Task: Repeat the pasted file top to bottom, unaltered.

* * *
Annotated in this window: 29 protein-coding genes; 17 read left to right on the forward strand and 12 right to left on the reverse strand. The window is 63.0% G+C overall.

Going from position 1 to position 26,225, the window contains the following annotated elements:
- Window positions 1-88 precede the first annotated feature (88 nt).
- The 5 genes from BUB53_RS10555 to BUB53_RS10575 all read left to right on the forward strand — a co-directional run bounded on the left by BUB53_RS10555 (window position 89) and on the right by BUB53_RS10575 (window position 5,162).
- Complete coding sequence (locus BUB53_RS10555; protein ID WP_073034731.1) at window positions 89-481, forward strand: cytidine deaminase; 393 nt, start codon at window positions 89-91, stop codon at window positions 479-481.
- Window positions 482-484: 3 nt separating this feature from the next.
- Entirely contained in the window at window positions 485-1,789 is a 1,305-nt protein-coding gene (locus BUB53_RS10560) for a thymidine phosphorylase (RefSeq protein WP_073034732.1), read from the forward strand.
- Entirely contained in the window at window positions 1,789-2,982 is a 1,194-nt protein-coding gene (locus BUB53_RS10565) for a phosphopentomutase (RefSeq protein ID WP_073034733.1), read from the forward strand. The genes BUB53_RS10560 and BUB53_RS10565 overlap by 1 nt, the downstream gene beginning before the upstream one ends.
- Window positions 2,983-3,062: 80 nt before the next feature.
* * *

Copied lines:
Annotated in this window: 29 protein-coding genes; 17 read left to right on the forward strand and 12 right to left on the reverse strand. The window is 63.0% G+C overall.

Going from position 1 to position 26,225, the window contains the following annotated elements:
- Window positions 1-88 precede the first annotated feature (88 nt).
- The 5 genes from BUB53_RS10555 to BUB53_RS10575 all read left to right on the forward strand — a co-directional run bounded on the left by BUB53_RS10555 (window position 89) and on the right by BUB53_RS10575 (window position 5,162).
- Complete coding sequence (locus BUB53_RS10555; protein ID WP_073034731.1) at window positions 89-481, forward strand: cytidine deaminase; 393 nt, start codon at window positions 89-91, stop codon at window positions 479-481.
- Window positions 482-484: 3 nt separating this feature from the next.
- Entirely contained in the window at window positions 485-1,789 is a 1,305-nt protein-coding gene (locus BUB53_RS10560) for a thymidine phosphorylase (RefSeq protein WP_073034732.1), read from the forward strand.
- Entirely contained in the window at window positions 1,789-2,982 is a 1,194-nt protein-coding gene (locus BUB53_RS10565) for a phosphopentomutase (RefSeq protein ID WP_073034733.1), read from the forward strand. The genes BUB53_RS10560 and BUB53_RS10565 overlap by 1 nt, the downstream gene beginning before the upstream one ends.
- Window positions 2,983-3,062: 80 nt before the next feature.